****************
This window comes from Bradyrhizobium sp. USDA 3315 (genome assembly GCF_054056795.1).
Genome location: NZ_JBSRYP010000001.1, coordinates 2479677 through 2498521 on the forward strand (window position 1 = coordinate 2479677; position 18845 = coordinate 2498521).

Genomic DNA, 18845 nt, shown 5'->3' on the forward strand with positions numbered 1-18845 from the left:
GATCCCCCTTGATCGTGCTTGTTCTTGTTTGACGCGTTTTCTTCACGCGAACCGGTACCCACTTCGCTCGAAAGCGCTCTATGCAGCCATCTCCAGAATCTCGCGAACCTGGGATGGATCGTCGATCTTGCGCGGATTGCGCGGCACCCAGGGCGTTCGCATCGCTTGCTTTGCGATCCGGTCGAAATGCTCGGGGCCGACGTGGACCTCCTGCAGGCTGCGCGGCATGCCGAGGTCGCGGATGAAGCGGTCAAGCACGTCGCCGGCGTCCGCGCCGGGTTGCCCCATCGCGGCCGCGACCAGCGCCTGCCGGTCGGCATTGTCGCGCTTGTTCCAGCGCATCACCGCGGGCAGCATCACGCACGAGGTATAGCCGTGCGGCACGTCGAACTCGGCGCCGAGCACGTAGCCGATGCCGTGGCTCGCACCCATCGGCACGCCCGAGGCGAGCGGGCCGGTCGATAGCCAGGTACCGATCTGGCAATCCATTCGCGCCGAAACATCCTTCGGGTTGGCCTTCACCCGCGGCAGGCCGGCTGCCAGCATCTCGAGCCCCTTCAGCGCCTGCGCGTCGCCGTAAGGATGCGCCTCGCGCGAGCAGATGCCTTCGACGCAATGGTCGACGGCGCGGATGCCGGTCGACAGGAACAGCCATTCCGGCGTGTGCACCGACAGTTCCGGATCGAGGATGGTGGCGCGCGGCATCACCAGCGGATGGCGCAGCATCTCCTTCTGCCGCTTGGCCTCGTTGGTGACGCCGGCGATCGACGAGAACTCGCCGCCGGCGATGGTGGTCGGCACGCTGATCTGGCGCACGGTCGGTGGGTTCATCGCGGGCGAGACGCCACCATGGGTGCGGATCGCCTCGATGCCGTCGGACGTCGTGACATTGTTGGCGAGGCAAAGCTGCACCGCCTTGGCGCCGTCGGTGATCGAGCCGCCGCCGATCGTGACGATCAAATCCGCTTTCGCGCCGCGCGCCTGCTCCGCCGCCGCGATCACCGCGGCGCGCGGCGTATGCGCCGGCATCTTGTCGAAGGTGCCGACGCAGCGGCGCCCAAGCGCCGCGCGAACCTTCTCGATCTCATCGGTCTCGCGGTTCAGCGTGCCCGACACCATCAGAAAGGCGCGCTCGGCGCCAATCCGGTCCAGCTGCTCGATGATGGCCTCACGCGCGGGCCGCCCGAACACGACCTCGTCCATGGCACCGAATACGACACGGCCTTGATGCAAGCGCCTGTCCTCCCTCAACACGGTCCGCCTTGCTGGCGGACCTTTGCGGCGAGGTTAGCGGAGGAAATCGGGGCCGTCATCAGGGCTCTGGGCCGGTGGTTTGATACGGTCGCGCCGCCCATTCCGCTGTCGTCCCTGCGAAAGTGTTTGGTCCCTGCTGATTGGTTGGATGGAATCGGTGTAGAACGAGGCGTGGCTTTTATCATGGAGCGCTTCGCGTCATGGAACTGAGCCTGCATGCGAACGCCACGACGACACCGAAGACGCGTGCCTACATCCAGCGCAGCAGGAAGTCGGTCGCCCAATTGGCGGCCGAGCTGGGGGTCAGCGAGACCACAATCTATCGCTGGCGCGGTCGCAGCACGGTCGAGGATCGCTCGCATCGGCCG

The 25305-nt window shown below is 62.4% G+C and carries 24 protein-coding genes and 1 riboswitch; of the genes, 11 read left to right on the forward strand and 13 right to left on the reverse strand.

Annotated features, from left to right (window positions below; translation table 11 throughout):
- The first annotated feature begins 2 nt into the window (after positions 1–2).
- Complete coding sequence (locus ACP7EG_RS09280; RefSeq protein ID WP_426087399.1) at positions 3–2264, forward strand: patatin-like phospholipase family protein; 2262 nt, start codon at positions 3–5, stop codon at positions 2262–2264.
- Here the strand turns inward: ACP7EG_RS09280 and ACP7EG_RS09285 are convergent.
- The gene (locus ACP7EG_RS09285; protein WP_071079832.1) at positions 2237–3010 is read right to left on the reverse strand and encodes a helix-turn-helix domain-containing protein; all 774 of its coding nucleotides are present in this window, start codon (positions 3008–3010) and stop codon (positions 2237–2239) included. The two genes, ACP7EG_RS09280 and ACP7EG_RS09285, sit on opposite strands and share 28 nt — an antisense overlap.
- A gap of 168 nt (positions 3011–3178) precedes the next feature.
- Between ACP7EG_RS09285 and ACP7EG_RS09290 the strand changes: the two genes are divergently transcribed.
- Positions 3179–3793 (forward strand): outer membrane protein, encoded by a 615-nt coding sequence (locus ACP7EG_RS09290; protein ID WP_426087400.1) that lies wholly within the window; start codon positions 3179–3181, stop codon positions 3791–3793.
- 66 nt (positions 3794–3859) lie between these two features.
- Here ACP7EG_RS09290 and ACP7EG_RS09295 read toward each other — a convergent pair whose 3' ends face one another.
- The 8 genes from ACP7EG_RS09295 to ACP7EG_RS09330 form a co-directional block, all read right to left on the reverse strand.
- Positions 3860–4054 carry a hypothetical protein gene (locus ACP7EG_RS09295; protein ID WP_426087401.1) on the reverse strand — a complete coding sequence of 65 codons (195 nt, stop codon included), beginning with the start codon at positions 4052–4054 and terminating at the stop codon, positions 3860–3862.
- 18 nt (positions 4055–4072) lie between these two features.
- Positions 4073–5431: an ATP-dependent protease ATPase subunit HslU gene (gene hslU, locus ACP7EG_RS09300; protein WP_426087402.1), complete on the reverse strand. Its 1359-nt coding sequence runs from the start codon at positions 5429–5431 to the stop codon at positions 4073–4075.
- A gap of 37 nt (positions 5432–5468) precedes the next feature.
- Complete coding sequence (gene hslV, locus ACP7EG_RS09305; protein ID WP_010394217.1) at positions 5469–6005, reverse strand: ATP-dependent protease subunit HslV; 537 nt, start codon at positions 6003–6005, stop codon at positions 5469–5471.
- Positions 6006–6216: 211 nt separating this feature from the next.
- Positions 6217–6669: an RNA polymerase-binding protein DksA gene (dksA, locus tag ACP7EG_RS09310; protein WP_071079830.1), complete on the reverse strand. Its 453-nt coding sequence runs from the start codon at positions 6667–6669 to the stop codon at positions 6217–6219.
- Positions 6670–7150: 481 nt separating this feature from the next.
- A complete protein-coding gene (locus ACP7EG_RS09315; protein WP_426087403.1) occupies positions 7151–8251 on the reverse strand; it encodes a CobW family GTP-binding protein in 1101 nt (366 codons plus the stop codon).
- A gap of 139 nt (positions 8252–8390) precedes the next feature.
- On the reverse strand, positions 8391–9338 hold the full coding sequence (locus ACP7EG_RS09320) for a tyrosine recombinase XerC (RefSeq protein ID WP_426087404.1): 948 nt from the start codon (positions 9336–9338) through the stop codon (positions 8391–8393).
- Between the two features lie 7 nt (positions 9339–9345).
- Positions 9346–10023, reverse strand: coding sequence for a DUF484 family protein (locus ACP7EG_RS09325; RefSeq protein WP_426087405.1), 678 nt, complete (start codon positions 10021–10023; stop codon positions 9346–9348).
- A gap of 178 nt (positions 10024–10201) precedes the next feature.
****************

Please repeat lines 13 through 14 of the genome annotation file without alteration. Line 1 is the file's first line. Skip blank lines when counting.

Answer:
- Positions 3179–3793 (forward strand): outer membrane protein, encoded by a 615-nt coding sequence (locus ACP7EG_RS09290; protein ID WP_426087400.1) that lies wholly within the window; start codon positions 3179–3181, stop codon positions 3791–3793.
- 66 nt (positions 3794–3859) lie between these two features.